Netflix has made great horror more accessible to the masses, but the platform’s best original content deserves physical releases.
Physical media is important to many because it is a way to preserve and connect with a creative piece on a deeper level. In addition to personal accessibility, physical media can include commentaries from the film’s creatives and other bonus features that demystify the process of filmmaking. It provides cultural and historic context that a streaming release does not allow for. Bonus materials are a huge reason that a lot of people collect physical media.
But one of the biggest streaming services in the world, Netflix, refuses physical releases.
Some of their films and shows are released on DVD and Blu-ray because they are in affiliation with another studio. For example, The Haunting series was made via a partnership with Paramount and thus was able to be released on disc thanks to Paramount. (Truly, thanks, Paramount!) However, Mike Flanagan’s other Netflix release Midnight Mass was made exclusively with Netflix, and as of now, Netflix will not release the series to home media.
Mike Flanagan himself has pleaded with the company to release not only Midnight Mass but also his other films either made with or acquired by Netflix.
1. Midnight Mass
(Recommended by Frankie Lyle)
I was beyond thrilled when I heard about Mike Flanagan’s Midnight Mass premiering on Netflix. After watching (and crying over) his other shows and movies, I was curious to see how he would portray Christianity in this mini-series. It ended up being one of the most authentic representations I’ve seen in a long time.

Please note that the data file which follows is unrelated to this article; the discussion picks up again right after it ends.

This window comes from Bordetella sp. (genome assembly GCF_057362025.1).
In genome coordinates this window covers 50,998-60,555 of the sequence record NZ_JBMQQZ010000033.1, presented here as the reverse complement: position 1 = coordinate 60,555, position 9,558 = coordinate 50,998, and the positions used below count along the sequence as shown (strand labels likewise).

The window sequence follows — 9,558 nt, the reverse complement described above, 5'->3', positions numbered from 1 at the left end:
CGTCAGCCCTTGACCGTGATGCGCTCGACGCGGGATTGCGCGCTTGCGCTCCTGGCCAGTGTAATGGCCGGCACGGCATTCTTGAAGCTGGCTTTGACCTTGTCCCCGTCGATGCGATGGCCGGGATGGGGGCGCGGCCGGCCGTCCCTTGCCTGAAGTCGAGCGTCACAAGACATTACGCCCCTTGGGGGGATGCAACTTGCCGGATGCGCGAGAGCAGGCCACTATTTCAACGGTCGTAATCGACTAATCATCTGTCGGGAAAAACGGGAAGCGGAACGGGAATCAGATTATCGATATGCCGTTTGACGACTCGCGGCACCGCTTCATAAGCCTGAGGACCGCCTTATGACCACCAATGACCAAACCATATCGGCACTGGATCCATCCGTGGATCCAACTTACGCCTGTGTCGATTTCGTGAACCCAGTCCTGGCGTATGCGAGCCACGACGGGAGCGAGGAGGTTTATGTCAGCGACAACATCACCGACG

It’s a phenomenal story with stellar performances from the entire cast that hooked me onto the show and is one that I’ll continue to recommend to anyone looking for something new to binge. The intricate and strange mysteries left enough clues for the audience to piece together but still managed to surprise in a way that was authentic to the plot.
Something odd is happening to the residents of Crockett Island, a small village where the once-booming fishing industry was smothered in the wake of an oil spill. The arrival of a new priest marks the beginning of strange miracles that amaze and terrify.
Most horror plots that feature theology tend to fall under unintentional Christian propaganda.
I struggle to think of any mainstream supernatural horror film where the solution isn’t a Catholic exorcism. It’s one of the first chances to see both the Church and its community as the ones at fault.
However critical these points may be of Christianity; Flanagan’s point wasn’t to disparage it. Instead, it offers a refreshing view of the Church for what it is: human and not without flaws.